1. Simply note the value as on date (say after 3 years).

r =( value today /investment)^(1/3)-1

2. I tabulate the annual returns  (365 days from the date of investment).

r1 = return after one year (from date of investment = +10%

r2 = return after two years = -25%

r3 = return after three years = +3%

value today = Investment x (1+ 10%) x (1-25%) x (1 +3%) = Investment x (1+ r)3

The CAGR, r = [(1+ 10%) x (1-25%) x (1 +3%)]^(1/3) -1

To summarise,  CAGR is the average annual growth rate of an instrument assuming annual compounding.

The CAGR completely washes out the intermediate volatility. It is just worried about the end points – the investment and final value.

The stock could have increased steadily in this period or could have see-sawed several times in this period. The CAGR completely ignores this.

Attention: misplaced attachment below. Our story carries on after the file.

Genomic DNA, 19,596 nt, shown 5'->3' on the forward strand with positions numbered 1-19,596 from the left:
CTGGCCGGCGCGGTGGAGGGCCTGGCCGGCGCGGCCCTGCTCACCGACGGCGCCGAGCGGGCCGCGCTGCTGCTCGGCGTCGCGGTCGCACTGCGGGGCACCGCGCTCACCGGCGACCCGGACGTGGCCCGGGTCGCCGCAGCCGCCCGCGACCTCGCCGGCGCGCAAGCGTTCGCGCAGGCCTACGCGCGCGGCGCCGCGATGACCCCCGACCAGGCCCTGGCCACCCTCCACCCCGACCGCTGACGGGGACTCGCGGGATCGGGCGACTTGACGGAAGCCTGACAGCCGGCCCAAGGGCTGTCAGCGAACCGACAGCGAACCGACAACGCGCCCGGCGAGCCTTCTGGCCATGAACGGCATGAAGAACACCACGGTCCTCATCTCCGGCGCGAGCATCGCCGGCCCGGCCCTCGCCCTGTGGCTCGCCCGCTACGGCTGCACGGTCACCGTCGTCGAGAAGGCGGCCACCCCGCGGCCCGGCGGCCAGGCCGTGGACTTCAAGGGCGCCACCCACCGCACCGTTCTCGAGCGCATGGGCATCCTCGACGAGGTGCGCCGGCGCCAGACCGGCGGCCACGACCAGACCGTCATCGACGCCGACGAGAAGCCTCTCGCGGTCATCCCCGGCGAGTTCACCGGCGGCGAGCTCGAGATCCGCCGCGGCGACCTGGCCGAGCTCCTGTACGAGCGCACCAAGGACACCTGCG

So CAGR by itself does not tell you the complete picture. You will need to worry about the standard deviation. That is the average deviation from the arithmetic mean ( [r1 +r2 +r3]/3).

Excuse me for suddenly dropping the arithmetic mean from nowhere! Unfrotunately that is how it works. I will be happy to explain as to why this is necessary, if you leave a comment

The standard deviation of a mutual fund is the single most important parameter that investor should worry about.  Read more: How to select mutual fund categories suitable for your financial goals?

What about a SIP? How does CAGR work then? 

To be continued ….

Feel free to share your views on this post. 

If you are familiar with the CAGR, check this out, Visualizing Mutual Fund Volatility Measures